But the freedom of drivers to choose when and how they rest isn’t what the Canadian hours of service regulations are about, said Brian Orrbine, chief of Transport Canada’s Motor Carrier Group Road Safety and Motor Vehicle Regulation Directorate. “Drivers tell us they know when they’re tired and when they need to take a break, but science tells us that’s not necessarily true,” he said. The directorate is considering the split sleeper berth provision but had not yet come to a decision when Orrbine spoke to Truck News. “It’s something we’re evaluating, in terms of both the economic and safety issues,” Orrbine said, adding the industry could expect to find out whether or not they’ll get the provision by the end of 2003. “There’s certainly a trade off when it comes to economics versus safety – you can’t look at one without the other.”
Sleeper berth provision or no, the new hours of service rules here and in the U.S. are expected to decrease productivity and increase costs. And carriers say they can’t pay.
Could this mean a majority of carriers will finally raise rates? Indeed, some U.S. companies have already announced rate increases. Swift Transportation Co., a long haul LTL carrier, is initially putting in place fees based on how many stops its trucks make, according to an article that recently appeared on the front page of the Wall Street Journal. Later the company may institute an overall rate increase based on the impact of the HOS rules, according to the article. Schneider National, also U.S. based, announced a 5.9 per cent rate increase in September. And Con-Way Transportation Services, based in Michigan, also recently announced it will increase rates for its LTL companies but has not said by exactly how much or when. But whether Canadian carriers plan to raise rates alongside their U.S. counterparts remains in question. “There was certainly a consensus among the carriers at our fleet meeting that the cost increases should not be paid on the backs of carriers or drivers,” said the CTA’s David Bradley.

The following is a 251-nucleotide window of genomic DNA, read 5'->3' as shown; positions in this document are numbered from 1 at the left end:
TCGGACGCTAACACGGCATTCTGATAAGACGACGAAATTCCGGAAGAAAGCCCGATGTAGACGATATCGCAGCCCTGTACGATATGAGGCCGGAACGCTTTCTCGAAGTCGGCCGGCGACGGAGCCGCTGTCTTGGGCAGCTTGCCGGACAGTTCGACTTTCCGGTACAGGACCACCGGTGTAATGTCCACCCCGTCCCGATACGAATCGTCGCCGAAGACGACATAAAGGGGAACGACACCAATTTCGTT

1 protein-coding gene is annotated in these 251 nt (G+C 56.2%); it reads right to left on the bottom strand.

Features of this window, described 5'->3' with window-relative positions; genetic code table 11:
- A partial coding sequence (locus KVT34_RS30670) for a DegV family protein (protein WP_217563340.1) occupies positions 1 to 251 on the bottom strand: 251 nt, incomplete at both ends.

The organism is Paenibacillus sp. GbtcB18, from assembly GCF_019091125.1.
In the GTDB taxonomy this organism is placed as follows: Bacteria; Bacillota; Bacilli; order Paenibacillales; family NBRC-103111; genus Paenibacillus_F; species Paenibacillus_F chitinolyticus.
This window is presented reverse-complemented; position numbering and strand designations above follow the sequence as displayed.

Rate increases, as always, will depend on the law of supply and demand, he pointed out. The majority of carriers Truck News spoke to were hesitant to declare increases, even though they agreed they shouldn’t and can’t cover more costs due to ho
urs of service, etc. “It will depend on individual runs and how much time our drivers spend waiting at our customers’ docks, said Challenger Motor Freight president Dan Einwechter. “But if customers are making drivers wait too long someone’s going to have to pay the piper and it won’t be us.”
“It’s not going to come out of my pocket,” said Murray Mullen, owner of Mullen Transport. The company has no plans to add any assets (staff, tractors or trailers) in 2004, he said.
Marc Brouillette, president of the Quebec Trucking Association and of his own company, Transport SAS, said roughly the same thing. “The impact of the HOS will be different from one client to another, but rates will be adjusted where there are time losses.”
Bison management was more circumspect but equally clear on the “we’re not paying” concept.
And none of the companies interviewed had any immediate plans to increase capacity, with drivers, tractors or trailers, due to the anticipated productivity decline. Clearly the message out there is that customers must pull up their socks or pay. And a capacity freeze is just what the doctor ordered to get them to do exactly that.
But the age-old question of whether shippers and/or their customers can be made to or reduce inefficiencies, and whether a capacity decline is really in the works, has yet to be seen, according to insiders. Even Batts admits the first quarter of 2004 is looking pretty unstable.
“What’s going to happen is this: if carriers raise their rates shippers will go shopping. There are going to be a lot of shippers switching companies at first. Then in the second quarter, when the companies who are cutting rates realize they can’t afford it or actually go out of business, the shippers will settle down.”
Shippers may go shopping, agreed Bruce Richards, president of the Private Motor Truck Council, but he had doubts about whether capacity decline, the driver behind increased demand and rate increases, is really in the industry’s future. “The problem with this market, for carriers, is that there are always new players coming in, who want to keep their trucks on the road.”
Ultimately it will be up to carriers to stand firm, said George Kuhn executive director of the Canadian International Freight Forwarders Association. “First, it’s not up to shippers to reduce wait times, it’s a terminal issue. As for increased costs it’s the importer or the exporter who can absorb them and then pass them on to the consumer if they have to. And finally, it’s all more an issue of whether carriers stay true to themselves and what they’re preaching.Carriers who can actually prove they are spending excessive time waiting at docks will be in a better position to negotiate with customers, said Batts.
Most major carriers can, thanks to tracking technologies which can document exactly how much time is spent waiting at the docks.
But whether the less well-equipped will be able to prove their point to customers and keep running in the face of ever rising operating costs remains to be seen. And whether they do has everything to do with whether rates rise.